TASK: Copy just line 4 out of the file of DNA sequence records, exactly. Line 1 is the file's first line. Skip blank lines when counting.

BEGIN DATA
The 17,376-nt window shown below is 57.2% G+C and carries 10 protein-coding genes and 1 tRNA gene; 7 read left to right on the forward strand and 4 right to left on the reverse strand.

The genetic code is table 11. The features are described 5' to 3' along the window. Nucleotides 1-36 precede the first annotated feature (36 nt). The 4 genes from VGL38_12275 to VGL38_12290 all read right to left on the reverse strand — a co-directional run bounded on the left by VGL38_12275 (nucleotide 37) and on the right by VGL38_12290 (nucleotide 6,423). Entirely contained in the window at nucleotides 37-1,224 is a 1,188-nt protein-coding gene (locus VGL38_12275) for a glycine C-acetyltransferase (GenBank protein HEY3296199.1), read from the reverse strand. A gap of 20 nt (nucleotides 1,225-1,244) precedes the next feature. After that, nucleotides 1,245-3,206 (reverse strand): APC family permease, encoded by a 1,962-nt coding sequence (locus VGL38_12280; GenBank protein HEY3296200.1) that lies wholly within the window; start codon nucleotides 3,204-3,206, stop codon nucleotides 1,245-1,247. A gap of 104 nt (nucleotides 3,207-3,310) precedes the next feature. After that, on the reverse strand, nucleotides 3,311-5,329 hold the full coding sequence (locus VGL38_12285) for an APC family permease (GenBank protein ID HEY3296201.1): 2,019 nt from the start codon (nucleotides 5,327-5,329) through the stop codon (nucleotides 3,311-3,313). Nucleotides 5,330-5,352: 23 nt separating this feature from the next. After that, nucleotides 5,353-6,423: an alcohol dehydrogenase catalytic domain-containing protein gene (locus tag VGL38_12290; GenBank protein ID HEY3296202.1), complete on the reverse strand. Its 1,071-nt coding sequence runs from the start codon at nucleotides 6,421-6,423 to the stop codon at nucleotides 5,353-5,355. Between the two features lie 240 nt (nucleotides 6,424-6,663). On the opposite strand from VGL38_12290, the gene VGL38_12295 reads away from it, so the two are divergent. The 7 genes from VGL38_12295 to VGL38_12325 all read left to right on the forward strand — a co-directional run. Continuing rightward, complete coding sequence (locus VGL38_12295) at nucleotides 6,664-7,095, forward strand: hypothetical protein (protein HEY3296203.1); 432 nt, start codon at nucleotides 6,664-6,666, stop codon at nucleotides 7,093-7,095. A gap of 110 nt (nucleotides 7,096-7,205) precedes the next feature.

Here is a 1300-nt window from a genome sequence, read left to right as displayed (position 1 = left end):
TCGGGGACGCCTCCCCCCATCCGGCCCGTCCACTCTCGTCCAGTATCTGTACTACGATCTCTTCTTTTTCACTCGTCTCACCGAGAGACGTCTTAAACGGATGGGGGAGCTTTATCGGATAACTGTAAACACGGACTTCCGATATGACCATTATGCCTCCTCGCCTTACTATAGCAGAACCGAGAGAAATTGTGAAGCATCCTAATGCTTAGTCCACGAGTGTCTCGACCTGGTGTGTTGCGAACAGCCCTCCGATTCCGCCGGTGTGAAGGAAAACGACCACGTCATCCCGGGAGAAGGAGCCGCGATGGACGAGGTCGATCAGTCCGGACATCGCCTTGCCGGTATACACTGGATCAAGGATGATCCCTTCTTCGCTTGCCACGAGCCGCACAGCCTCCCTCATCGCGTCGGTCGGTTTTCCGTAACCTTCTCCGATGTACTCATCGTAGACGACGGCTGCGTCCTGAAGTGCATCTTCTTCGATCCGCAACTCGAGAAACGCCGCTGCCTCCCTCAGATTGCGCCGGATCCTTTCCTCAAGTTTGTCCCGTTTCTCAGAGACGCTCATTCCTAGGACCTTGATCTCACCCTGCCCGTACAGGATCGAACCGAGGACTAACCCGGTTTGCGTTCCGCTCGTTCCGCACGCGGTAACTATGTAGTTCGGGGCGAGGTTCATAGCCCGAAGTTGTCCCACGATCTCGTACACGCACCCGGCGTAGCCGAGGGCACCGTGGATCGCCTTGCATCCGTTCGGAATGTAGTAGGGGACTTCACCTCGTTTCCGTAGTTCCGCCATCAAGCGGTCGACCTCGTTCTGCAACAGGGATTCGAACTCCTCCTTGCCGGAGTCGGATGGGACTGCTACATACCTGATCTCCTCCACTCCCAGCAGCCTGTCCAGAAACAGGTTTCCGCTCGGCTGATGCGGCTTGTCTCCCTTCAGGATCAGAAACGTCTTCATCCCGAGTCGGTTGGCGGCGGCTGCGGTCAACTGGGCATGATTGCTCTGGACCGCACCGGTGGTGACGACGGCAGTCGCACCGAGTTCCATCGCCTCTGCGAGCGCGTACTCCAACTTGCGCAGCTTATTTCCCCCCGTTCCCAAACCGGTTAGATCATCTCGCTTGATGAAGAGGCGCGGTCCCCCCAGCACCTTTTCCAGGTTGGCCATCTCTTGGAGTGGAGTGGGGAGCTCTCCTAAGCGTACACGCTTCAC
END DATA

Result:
TCGGGGACGCCTCCCCCCATCCGGCCCGTCCACTCTCGTCCAGTATCTGTACTACGATCTCTTCTTTTTCACTCGTCTCACCGAGAGACGTCTTAAACGGATGGGGGAGCTTTATCGGATAACTGTAAACACGGACTTCCGATATGACCATTATGCCTCCTCGCCTTACTATAGCAGAACCGAGAGAAATTGTGAAGCATCCTAATGCTTAGTCCACGAGTGTCTCGACCTGGTGTGTTGCGAACAGCCCTCCGATTCCGCCGGTGTGAAGGAAAACGACCACGTCATCCCGGGAGAAGGAGCCGCGATGGACGAGGTCGATCAGTCCGGACATCGCCTTGCCGGTATACACTGGATCAAGGATGATCCCTTCTTCGCTTGCCACGAGCCGCACAGCCTCCCTCATCGCGTCGGTCGGTTTTCCGTAACCTTCTCCGATGTACTCATCGTAGACGACGGCTGCGTCCTGAAGTGCATCTTCTTCGATCCGCAACTCGAGAAACGCCGCTGCCTCCCTCAGATTGCGCCGGATCCTTTCCTCAAGTTTGTCCCGTTTCTCAGAGACGCTCATTCCTAGGACCTTGATCTCACCCTGCCCGTACAGGATCGAACCGAGGACTAACCCGGTTTGCGTTCCGCTCGTTCCGCACGCGGTAACTATGTAGTTCGGGGCGAGGTTCATAGCCCGAAGTTGTCCCACGATCTCGTACACGCACCCGGCGTAGCCGAGGGCACCGTGGATCGCCTTGCATCCGTTCGGAATGTAGTAGGGGACTTCACCTCGTTTCCGTAGTTCCGCCATCAAGCGGTCGACCTCGTTCTGCAACAGGGATTCGAACTCCTCCTTGCCGGAGTCGGATGGGACTGCTACATACCTGATCTCCTCCACTCCCAGCAGCCTGTCCAGAAACAGGTTTCCGCTCGGCTGATGCGGCTTGTCTCCCTTCAGGATCAGAAACGTCTTCATCCCGAGTCGGTTGGCGGCGGCTGCGGTCAACTGGGCATGATTGCTCTGGACCGCACCGGTGGTGACGACGGCAGTCGCACCGAGTTCCATCGCCTCTGCGAGCGCGTACTCCAACTTGCGCAGCTTATTTCCCCCCGTTCCCAAACCGGTTAGATCATCTCGCTTGATGAAGAGGCGCGGTCCCCCCAGCACCTTTTCCAGGTTGGCCATCTCTTGGAGTGGAGTGGGGAGCTCTCCTAAGCGTACACGCTTCAC